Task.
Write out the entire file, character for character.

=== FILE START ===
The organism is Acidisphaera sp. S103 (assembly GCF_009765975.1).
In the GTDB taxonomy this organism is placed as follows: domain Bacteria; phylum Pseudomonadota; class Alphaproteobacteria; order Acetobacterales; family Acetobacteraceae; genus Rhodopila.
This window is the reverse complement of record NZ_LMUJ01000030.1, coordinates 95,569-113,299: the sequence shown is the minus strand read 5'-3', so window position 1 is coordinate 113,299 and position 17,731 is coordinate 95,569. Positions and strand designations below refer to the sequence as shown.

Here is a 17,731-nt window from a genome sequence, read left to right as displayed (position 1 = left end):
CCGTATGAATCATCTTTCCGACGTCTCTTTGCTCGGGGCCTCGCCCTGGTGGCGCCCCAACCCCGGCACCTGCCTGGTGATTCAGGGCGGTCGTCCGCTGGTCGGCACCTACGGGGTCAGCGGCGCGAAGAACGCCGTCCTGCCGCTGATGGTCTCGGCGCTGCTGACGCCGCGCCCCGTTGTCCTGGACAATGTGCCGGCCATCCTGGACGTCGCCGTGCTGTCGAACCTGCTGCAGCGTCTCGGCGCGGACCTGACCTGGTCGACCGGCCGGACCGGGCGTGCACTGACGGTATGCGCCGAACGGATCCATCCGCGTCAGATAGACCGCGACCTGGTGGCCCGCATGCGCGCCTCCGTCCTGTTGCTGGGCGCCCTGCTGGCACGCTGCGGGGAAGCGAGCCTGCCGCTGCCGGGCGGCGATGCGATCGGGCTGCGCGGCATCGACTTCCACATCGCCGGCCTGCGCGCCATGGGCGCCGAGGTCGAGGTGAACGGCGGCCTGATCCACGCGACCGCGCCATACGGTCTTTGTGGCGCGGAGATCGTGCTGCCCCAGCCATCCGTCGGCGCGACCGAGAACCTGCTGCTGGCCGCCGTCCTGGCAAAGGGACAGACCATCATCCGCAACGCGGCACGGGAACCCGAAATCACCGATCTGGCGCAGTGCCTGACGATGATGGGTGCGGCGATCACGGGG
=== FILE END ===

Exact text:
The organism is Acidisphaera sp. S103 (assembly GCF_009765975.1).
In the GTDB taxonomy this organism is placed as follows: domain Bacteria; phylum Pseudomonadota; class Alphaproteobacteria; order Acetobacterales; family Acetobacteraceae; genus Rhodopila.
This window is the reverse complement of record NZ_LMUJ01000030.1, coordinates 95,569-113,299: the sequence shown is the minus strand read 5'-3', so window position 1 is coordinate 113,299 and position 17,731 is coordinate 95,569. Positions and strand designations below refer to the sequence as shown.

Here is a 17,731-nt window from a genome sequence, read left to right as displayed (position 1 = left end):
CCGTATGAATCATCTTTCCGACGTCTCTTTGCTCGGGGCCTCGCCCTGGTGGCGCCCCAACCCCGGCACCTGCCTGGTGATTCAGGGCGGTCGTCCGCTGGTCGGCACCTACGGGGTCAGCGGCGCGAAGAACGCCGTCCTGCCGCTGATGGTCTCGGCGCTGCTGACGCCGCGCCCCGTTGTCCTGGACAATGTGCCGGCCATCCTGGACGTCGCCGTGCTGTCGAACCTGCTGCAGCGTCTCGGCGCGGACCTGACCTGGTCGACCGGCCGGACCGGGCGTGCACTGACGGTATGCGCCGAACGGATCCATCCGCGTCAGATAGACCGCGACCTGGTGGCCCGCATGCGCGCCTCCGTCCTGTTGCTGGGCGCCCTGCTGGCACGCTGCGGGGAAGCGAGCCTGCCGCTGCCGGGCGGCGATGCGATCGGGCTGCGCGGCATCGACTTCCACATCGCCGGCCTGCGCGCCATGGGCGCCGAGGTCGAGGTGAACGGCGGCCTGATCCACGCGACCGCGCCATACGGTCTTTGTGGCGCGGAGATCGTGCTGCCCCAGCCATCCGTCGGCGCGACCGAGAACCTGCTGCTGGCCGCCGTCCTGGCAAAGGGACAGACCATCATCCGCAACGCGGCACGGGAACCCGAAATCACCGATCTGGCGCAGTGCCTGACGATGATGGGTGCGGCGATCACGGGG